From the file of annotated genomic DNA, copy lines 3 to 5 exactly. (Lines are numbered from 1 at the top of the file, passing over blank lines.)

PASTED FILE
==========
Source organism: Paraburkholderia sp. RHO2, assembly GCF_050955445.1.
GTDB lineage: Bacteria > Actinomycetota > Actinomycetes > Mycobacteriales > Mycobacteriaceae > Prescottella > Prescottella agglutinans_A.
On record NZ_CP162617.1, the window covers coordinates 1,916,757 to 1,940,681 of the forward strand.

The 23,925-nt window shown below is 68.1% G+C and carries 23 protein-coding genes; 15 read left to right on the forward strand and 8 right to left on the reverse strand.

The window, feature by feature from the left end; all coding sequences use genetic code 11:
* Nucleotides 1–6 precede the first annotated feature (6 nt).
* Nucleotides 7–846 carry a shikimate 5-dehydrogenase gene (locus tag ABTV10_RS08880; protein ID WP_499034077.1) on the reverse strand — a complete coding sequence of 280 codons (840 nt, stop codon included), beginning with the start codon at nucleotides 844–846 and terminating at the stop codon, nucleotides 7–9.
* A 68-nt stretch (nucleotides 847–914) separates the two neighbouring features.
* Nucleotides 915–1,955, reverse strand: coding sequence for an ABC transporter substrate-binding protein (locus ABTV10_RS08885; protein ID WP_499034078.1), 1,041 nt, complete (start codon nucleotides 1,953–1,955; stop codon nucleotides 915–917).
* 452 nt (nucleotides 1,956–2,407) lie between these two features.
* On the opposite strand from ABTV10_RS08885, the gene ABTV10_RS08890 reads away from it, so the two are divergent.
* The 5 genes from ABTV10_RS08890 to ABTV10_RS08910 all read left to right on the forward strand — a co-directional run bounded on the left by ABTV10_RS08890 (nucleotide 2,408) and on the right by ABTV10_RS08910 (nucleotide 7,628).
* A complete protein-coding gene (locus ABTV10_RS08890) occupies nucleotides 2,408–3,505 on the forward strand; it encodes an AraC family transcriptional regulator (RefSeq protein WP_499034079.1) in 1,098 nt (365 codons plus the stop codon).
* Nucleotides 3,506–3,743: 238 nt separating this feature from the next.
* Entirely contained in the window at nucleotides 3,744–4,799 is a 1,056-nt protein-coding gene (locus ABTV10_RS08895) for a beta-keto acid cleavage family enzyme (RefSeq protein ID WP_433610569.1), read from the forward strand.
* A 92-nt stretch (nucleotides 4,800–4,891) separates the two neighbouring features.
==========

On record NZ_CP162617.1, the window covers coordinates 1,916,757 to 1,940,681 of the forward strand.

The 23,925-nt window shown below is 68.1% G+C and carries 23 protein-coding genes; 15 read left to right on the forward strand and 8 right to left on the reverse strand.

The window, feature by feature from the left end; all coding sequences use genetic code 11: